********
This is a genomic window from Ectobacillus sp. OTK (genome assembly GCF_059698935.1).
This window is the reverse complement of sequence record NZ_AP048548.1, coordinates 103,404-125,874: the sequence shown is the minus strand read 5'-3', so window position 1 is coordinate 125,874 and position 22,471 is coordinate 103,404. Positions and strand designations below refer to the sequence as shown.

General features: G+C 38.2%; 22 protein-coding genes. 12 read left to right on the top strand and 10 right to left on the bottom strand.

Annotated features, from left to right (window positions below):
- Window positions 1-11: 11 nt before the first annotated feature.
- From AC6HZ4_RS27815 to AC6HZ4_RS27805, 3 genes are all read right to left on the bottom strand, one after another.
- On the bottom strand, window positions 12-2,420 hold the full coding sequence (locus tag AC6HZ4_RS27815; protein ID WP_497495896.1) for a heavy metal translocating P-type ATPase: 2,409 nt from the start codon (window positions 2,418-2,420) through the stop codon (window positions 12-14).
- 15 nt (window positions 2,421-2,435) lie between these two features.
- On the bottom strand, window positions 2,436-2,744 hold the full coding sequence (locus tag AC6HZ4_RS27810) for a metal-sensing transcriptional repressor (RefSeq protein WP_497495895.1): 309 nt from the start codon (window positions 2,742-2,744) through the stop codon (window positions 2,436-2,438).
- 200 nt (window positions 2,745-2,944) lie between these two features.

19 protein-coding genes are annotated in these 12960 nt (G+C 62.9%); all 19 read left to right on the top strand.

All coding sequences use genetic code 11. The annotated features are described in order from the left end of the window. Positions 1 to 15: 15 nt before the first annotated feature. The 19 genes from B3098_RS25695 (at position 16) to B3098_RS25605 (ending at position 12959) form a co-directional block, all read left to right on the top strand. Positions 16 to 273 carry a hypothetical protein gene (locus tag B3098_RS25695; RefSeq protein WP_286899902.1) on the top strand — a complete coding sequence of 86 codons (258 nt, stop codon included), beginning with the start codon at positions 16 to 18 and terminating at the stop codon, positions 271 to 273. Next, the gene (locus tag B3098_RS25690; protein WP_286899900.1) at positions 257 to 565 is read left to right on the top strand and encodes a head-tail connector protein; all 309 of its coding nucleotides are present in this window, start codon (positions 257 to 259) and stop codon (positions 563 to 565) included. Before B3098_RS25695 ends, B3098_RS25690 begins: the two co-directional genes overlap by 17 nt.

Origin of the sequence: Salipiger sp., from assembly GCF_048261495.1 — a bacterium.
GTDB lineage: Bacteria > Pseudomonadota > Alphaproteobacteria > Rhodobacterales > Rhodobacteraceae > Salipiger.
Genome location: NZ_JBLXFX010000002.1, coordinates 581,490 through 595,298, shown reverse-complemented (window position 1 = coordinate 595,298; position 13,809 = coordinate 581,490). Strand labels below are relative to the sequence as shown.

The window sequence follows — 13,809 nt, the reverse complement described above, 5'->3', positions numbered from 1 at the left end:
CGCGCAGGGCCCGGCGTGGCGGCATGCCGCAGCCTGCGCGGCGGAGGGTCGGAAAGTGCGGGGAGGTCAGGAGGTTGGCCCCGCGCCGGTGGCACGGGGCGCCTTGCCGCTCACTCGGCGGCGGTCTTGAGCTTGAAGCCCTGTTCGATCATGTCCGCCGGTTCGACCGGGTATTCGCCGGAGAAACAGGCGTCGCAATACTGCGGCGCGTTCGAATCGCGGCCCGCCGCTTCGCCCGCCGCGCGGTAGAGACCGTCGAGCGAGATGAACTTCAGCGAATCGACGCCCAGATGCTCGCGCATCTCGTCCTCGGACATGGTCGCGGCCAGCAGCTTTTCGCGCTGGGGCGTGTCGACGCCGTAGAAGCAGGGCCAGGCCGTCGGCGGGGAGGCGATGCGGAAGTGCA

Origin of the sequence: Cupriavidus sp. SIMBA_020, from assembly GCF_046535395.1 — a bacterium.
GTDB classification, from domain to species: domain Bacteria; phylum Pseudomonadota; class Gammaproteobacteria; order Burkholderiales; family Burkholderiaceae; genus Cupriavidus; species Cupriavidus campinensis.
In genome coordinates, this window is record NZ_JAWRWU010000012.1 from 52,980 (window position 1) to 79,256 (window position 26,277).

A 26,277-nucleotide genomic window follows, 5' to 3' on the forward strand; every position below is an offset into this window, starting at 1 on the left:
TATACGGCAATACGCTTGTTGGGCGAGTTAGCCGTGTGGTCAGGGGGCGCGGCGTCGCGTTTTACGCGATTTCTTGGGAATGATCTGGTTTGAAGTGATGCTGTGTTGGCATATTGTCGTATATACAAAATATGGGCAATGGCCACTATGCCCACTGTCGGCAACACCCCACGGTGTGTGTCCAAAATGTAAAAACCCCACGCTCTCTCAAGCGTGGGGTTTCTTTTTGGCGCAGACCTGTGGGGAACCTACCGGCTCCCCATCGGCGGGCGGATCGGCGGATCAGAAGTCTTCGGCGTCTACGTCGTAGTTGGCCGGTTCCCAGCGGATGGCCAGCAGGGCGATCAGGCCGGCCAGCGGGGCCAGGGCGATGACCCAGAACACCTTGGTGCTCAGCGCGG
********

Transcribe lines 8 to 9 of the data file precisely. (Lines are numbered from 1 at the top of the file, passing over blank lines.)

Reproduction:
- 15 nt (window positions 2,421-2,435) lie between these two features.
- On the bottom strand, window positions 2,436-2,744 hold the full coding sequence (locus tag AC6HZ4_RS27810) for a metal-sensing transcriptional repressor (RefSeq protein WP_497495895.1): 309 nt from the start codon (window positions 2,742-2,744) through the stop codon (window positions 2,436-2,438).